Subscribe to our weekly newsletter


Has the Bengal Tiger truly returned to Buxa Tiger Reserve?

17 December, 2021 17:14:56
Has the Bengal Tiger truly returned to Buxa Tiger Reserve?

On July 29, 2019, India released the much-awaited and fairly delayed Tiger Census report 2018, which disclosed that the country had 2,967 Royal Bengal Tigers in the wild, though the census for the following four years is currently underway across various states, and the final report should be out on July 29, 2022 according to the National Tiger Conservation Authority (NTCA).

In that context, the recent sighting of a lone tiger at Buxa Tiger Reserve in Alipurduar district has understandably excited wildlife activists and officials alike. Because the 2018 census had officially declared that there were no more tigers left in Buxa, the exact words being: “Tigers were not recorded from Buxa (West Bengal) and Dampa (Mizoram) Tiger Reserves which had poor tiger status in the earlier assessments as well.”

However, Nature Environment & Wildlife Society (NEWS) secretary and State Wildlife Board member Biswajit Roy Chowdhury says NEWS members found tiger droppings, technically known as ‘scat’, at Buxa during the last census. “Tiger scat can be DNA tested to find out whether it has indeed come from a tiger, and this was done at Buxa,” he says. “In my opinion, the tiger that has been spotted should be radio collared immediately. That way, we will know if it is a resident of Buxa Tiger Reserve not.” 

For those wondering, a radio collar is a common method of tracking an animal’s movement and home range, population estimation, behaviour, habitat use, survival, and predator-prey interaction. The commonest radio collar is a wide belt fitted with a small radio transmitter and battery, whose signal can be tracked from up to a distance of 5 km. The possible reason Roy Chowdhury is advocating a radio collar for the Buxa tiger is the fact that Buxa may be a tiger reserve in name, but wildlife experts have consistently raised doubts about its suitability as a tiger habitat.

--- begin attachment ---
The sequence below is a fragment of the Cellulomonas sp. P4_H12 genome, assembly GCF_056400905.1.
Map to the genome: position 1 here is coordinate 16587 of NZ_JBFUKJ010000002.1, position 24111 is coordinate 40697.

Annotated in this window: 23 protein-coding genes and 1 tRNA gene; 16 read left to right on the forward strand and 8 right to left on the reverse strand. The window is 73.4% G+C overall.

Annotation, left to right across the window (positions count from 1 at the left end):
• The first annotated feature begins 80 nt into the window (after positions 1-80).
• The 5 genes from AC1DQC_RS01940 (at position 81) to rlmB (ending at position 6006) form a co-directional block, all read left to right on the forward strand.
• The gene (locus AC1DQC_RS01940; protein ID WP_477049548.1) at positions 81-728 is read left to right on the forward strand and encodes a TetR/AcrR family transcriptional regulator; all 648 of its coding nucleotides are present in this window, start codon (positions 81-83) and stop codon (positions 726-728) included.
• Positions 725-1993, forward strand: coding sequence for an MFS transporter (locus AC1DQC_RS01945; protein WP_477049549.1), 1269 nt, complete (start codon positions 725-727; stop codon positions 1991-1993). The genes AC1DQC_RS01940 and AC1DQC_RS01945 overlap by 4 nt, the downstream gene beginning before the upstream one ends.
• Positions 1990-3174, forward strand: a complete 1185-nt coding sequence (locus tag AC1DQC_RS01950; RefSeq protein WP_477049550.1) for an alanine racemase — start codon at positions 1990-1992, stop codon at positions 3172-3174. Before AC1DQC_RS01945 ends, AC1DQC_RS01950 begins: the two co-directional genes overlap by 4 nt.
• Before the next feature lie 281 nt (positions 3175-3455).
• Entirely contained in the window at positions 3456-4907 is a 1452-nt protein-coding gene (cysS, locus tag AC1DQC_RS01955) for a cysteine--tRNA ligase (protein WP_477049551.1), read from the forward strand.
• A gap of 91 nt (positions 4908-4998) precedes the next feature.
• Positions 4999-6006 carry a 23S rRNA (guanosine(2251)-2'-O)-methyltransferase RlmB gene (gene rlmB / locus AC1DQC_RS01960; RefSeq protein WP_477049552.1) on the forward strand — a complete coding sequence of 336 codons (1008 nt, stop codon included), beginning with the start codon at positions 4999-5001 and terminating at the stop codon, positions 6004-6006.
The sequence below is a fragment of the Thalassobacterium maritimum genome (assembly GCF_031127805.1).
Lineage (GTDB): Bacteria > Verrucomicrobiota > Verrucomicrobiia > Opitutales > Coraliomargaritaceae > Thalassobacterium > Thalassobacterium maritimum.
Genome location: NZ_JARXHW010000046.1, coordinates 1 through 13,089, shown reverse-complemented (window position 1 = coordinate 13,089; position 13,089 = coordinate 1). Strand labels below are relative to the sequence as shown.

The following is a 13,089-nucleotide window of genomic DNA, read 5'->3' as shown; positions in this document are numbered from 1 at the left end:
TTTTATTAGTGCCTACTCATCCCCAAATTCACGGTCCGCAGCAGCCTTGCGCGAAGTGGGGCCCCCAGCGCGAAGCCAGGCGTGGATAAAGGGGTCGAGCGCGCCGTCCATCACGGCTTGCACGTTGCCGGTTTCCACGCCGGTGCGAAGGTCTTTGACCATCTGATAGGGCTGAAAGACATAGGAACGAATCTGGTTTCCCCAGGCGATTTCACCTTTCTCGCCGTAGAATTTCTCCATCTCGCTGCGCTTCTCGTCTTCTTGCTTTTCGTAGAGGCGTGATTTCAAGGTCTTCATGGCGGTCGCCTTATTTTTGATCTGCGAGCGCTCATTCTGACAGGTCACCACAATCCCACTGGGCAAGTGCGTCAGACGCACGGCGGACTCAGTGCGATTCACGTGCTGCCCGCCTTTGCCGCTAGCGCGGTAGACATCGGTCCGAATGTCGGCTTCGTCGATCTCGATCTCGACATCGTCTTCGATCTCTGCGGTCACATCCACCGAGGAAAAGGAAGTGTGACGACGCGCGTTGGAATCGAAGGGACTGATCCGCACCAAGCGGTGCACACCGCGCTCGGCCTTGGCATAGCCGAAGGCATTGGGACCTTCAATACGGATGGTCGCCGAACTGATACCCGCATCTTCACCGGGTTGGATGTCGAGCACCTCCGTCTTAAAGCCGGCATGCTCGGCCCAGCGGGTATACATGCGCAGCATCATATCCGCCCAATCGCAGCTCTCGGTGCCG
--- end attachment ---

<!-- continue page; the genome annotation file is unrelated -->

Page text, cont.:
Roy Chowdhury has spent over four decades as a wildlife activist and photographer, but never spotted a tiger at Buxa. The pressure of human population in and around the reserve, as well as Buxa’s proximity to Phibsoo Wildlife Sanctuary in Bhutan and Neora Valley National Park in Kalimpong district has made it vulnerable to poaching, not just of tigers but priceless trees for wood, which causes habitat loss for deer, the tiger’s chief prey. That apart, very large herds of domestic cattle that graze the land around Buxa also survive on fodder which would otherwise have been consumed by deer. In the last two years, the tiger reserve has introduced at least 500 heads of deer in an attempt to lure tigers back, but whether the prey will breed in large enough numbers remains to be seen.

Traditionally a haven for numerous bird species, Buxa became a tiger reserve in 1983 and a wildlife sanctuary in 1986, and finally a national park in 1992. While it remains a highly suitable habitat and corridor for elephants and the Indian rhino, it causes a few problems for the Royal Bengal Tiger in terms of movement and corridors. Moving as they do in herds, elephants build their corridors through populated areas, but for a lone ranger like the tiger, a proper corridor through isolated forests is a far more difficult proposition.

Given all these challenges, and the intensive and diversified land use by humans around Buxa, a tiger sighting is naturally a matter for great excitement. Whether this is the beginning of many, only time will tell. Meanwhile, the reserve remains home to more than 70 other large mammal species such as the Asian elephant, gaur (Indian bison), Sambar deer, clouded leopard, Indian leopard, wild boar, and giant squirrel. In 2018, golden and spotted Asiatic golden cats were recorded in the reserve for the first time. So you can still pay a highly rewarding visit.

Leave a Comments

Related Post